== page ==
quick read

Also known as
When to get tested?
If your doctor thinks you may have some form of inflammation they will often order C-reactive protein along with other tests. By measuring the level of C-reactive protein (CRP) in your blood it is possible to detect inflammation, assess its severity, and monitor the effectiveness of any treatment you may be having. 
Inflammation is part of the immune system’s response to an irritant, such as an injury, burn or infection.  For instance, it is the redness and swelling you can see developing around a wound or the swelling in the bronchial tubes in your lungs that makes you cough when you have bronchitis. Inflammation also occurs if you have some forms of arthritis (joints) or an auto-immune condition such as Crohn’s disease or ulcerative colitis (intestines).
CRP is a protein made by the liver and released into the blood. It is generally not detectable unless there is some degree of inflammation.
 Sample required
A blood sample drawn from a vein in your arm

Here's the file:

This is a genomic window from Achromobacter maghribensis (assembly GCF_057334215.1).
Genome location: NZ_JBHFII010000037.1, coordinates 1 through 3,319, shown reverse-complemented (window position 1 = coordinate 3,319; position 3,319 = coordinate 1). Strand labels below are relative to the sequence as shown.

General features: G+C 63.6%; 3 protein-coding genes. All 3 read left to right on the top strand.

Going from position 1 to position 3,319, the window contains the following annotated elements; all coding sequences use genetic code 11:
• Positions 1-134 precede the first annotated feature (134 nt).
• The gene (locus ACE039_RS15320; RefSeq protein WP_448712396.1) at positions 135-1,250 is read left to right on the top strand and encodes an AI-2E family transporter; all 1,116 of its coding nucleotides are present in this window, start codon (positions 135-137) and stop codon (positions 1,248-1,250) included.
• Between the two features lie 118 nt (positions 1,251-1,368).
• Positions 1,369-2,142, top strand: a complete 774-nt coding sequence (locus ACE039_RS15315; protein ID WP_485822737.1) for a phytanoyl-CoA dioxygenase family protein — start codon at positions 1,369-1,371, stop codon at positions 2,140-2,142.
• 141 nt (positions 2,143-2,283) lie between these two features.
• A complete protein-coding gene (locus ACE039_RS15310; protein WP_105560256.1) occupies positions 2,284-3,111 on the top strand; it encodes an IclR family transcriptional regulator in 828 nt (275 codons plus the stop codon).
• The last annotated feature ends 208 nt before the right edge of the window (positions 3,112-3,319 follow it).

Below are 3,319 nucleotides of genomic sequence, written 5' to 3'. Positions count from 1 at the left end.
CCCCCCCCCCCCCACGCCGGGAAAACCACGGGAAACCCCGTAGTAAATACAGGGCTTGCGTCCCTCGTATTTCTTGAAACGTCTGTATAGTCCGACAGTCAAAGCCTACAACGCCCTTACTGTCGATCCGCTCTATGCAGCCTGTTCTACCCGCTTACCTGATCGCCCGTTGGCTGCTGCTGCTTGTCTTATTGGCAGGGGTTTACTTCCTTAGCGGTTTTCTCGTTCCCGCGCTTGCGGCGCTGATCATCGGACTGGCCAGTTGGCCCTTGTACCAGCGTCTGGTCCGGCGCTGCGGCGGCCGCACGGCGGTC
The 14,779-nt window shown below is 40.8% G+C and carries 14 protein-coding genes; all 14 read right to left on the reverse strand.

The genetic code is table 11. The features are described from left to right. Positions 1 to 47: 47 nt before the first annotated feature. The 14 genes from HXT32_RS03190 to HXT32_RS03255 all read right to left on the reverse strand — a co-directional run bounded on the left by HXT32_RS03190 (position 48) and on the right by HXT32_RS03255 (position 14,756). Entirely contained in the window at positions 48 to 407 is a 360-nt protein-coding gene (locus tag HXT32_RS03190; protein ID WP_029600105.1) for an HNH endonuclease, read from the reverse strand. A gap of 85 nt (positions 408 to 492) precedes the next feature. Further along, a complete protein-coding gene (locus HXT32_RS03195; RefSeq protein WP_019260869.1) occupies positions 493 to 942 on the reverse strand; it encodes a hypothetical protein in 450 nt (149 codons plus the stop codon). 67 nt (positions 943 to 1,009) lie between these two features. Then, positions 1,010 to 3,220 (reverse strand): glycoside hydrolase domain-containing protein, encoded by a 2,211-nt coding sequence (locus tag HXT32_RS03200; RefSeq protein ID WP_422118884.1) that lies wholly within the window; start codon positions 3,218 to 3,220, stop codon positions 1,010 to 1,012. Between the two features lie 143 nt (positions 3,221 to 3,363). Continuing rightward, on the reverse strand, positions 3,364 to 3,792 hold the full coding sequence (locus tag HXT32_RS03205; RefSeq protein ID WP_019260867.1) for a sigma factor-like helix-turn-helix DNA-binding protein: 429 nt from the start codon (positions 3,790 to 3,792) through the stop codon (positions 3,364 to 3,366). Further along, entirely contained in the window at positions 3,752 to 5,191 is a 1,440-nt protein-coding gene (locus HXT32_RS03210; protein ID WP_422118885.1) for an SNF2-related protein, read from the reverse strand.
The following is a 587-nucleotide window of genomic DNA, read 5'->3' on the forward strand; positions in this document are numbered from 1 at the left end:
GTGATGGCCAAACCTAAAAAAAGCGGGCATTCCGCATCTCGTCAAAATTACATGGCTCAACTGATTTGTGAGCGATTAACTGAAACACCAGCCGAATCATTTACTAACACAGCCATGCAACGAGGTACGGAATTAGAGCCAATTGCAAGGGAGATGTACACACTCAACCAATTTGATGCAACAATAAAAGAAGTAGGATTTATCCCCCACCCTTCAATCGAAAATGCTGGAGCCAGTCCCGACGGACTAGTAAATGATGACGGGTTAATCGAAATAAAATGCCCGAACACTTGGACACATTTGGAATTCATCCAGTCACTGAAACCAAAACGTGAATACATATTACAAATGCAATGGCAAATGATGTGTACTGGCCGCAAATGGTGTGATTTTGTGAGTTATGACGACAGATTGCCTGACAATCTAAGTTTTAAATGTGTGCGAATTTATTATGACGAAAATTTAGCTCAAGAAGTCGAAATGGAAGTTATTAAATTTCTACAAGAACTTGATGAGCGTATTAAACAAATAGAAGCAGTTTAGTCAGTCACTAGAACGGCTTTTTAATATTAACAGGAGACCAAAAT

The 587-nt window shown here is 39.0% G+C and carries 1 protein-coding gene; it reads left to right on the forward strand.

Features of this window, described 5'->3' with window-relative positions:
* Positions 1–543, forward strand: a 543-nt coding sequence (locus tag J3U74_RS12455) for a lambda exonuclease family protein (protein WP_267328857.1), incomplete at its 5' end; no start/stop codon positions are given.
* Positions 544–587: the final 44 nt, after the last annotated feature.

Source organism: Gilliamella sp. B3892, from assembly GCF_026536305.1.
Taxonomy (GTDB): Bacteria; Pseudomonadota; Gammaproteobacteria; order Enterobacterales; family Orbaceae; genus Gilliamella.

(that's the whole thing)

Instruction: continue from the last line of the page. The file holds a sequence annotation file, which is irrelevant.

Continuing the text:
Test preparation needed
What results can show
CRP levels rise within a few hours of inflammation occurring.  It is often the first evidence of inflammation somewhere in the body. The level of CRP can jump as much as a thousand-fold in response to bacterial infection and its rise in the blood can precede pain, fever, or other signs or symptoms. However, it is non-specific – it cannot show where inflammation is.  Other tests must be used along with an assessment of your symptoms to make a diagnosis.
A high CRP level can provide confirmation that you have a bacterial infection. CRP is also often used to check for the possibility of infection  after surgery.  If you have a chronic inflammatory disease it can suggest a flare-up or that treatment has not been effective. If the CRP level is elevated in the beginning and then drops, it means that the infection or inflammation is subsiding and/or responding to treatment. 
CRP should not be confused with the more sensitive form of the test, high-sensitivity C-reactive protein (hs-CRP). This is used to assess someone’s risk of heart disease. These are two different tests that measure CRP and each test measures a different range of CRP levels in the blood for different purposes: